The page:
My Why - Alex Castro-Wilson: From Student Leader to Teacher Leader

Image of Alex Castro-Wilson, 4th grade teacher at Benson Hill Elementary School

Alex Castro-Wilson, 4th grade teacher at Benson Hill Elementary School, Renton School District

Once a student in high school teacher academy, now a mentor

When a new teacher academy for high schoolers opened up, several teachers recommended Alex Castro-Wilson. A hard-working student with a great attitude, involved in numerous clubs, he went for it and became one of the first students enrolled in Renton Teacher Academy, part of the state’s Recruiting Washington Teachers program.

During his junior and senior year of high school, Alex got an in-depth introduction to the teaching profession as well as hands-on experience in classrooms, working with students at every grade level. He earned his first college credits in the program and years later returned as a mentor teacher.

“If it wasn’t for this program, I don’t think I’d be where I am today. I felt completely supported through the process, where I was able to feel like I could come back and really make a difference in my schools and my community here in Renton.”

Alex had another coming-full-circle experience a couple years after graduating from high school, when he got a job as a paraeducator at his childhood elementary school. Working 1:1 with kids, helping them improve their reading and math, played a formative role in Alex’s growth as an educator.

“The focus on small-group instruction gave me such a strong foundation in classroom management, how to target what it is I want to teach, so I can focus on the different needs of each student.”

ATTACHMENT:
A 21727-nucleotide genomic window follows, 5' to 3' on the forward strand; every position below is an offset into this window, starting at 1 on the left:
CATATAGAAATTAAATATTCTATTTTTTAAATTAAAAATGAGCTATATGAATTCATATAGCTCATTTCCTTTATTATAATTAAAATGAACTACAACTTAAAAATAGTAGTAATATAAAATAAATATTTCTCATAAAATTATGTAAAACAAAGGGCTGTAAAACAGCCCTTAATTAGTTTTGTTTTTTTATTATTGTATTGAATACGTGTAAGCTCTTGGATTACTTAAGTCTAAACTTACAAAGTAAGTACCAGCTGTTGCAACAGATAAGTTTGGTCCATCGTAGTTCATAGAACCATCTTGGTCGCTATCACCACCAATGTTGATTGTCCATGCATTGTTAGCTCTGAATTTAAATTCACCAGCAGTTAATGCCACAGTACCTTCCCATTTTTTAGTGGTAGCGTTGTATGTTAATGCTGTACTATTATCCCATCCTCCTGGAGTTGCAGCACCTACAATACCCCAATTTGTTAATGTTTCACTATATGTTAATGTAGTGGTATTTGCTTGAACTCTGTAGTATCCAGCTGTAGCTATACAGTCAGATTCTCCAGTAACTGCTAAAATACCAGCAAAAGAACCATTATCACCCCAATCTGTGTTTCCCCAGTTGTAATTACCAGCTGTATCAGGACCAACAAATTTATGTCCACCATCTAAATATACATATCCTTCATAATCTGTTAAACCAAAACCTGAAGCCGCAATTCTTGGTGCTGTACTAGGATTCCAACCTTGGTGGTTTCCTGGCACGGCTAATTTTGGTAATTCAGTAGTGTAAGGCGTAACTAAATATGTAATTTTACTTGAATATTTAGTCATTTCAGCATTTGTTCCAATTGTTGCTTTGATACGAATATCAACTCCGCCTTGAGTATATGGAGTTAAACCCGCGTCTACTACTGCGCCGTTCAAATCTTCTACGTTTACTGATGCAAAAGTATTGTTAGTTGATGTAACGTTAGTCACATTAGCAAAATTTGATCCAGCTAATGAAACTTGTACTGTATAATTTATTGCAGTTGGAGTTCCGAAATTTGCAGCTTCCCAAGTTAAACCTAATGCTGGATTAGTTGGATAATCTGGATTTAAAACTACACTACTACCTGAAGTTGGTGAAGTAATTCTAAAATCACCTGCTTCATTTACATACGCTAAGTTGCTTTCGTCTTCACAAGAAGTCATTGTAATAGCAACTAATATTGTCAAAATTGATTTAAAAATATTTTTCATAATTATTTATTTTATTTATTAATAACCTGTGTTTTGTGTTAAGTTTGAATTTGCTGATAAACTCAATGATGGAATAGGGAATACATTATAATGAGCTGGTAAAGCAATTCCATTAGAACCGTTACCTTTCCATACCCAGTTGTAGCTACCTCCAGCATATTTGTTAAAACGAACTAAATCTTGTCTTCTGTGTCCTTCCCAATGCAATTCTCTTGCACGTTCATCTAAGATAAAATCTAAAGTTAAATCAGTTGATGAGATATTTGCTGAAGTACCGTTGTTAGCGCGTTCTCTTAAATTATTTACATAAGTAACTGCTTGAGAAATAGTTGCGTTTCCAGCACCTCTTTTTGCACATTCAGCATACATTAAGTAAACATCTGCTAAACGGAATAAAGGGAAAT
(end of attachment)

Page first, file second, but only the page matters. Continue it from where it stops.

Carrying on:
Learn more about Alex in this Renton Teacher Academy video
Learn more about Alex Castro-Wilson's story

More about Recruiting Washington Teachers

Recruiting Washington Teachers (RWT) is a Grow Your Own high school teacher academy created in 2007 that aims to diversify the educator workforce, close the opportunity gap, and diminish the teacher shortage by encouraging underserved, multicultural, and multilingual students to become educators.

The Bilingual Education Initiative (BEI), launched in 2017, works to achieve the same goals, with a focus on developing future bilingual educators. 

The goal of both programs is not only to inspire more students of color to become certified teachers, but also education leaders who make a difference in their communities.

“[RWT] gave me a sense of purpose and it made me find a reason to come to school. All this time I thought there was something wrong with me for how I struggled in school until I joined [the] teacher academy and learned how to be a better student and ho w my teachers could better support me and my unique needs and learning challenges.”

— RWT student in Recruiting Washington Teachers’ 2019-20 Annual Report.

Visit for more information about steps you can take during high school to prepare for a career in teaching.

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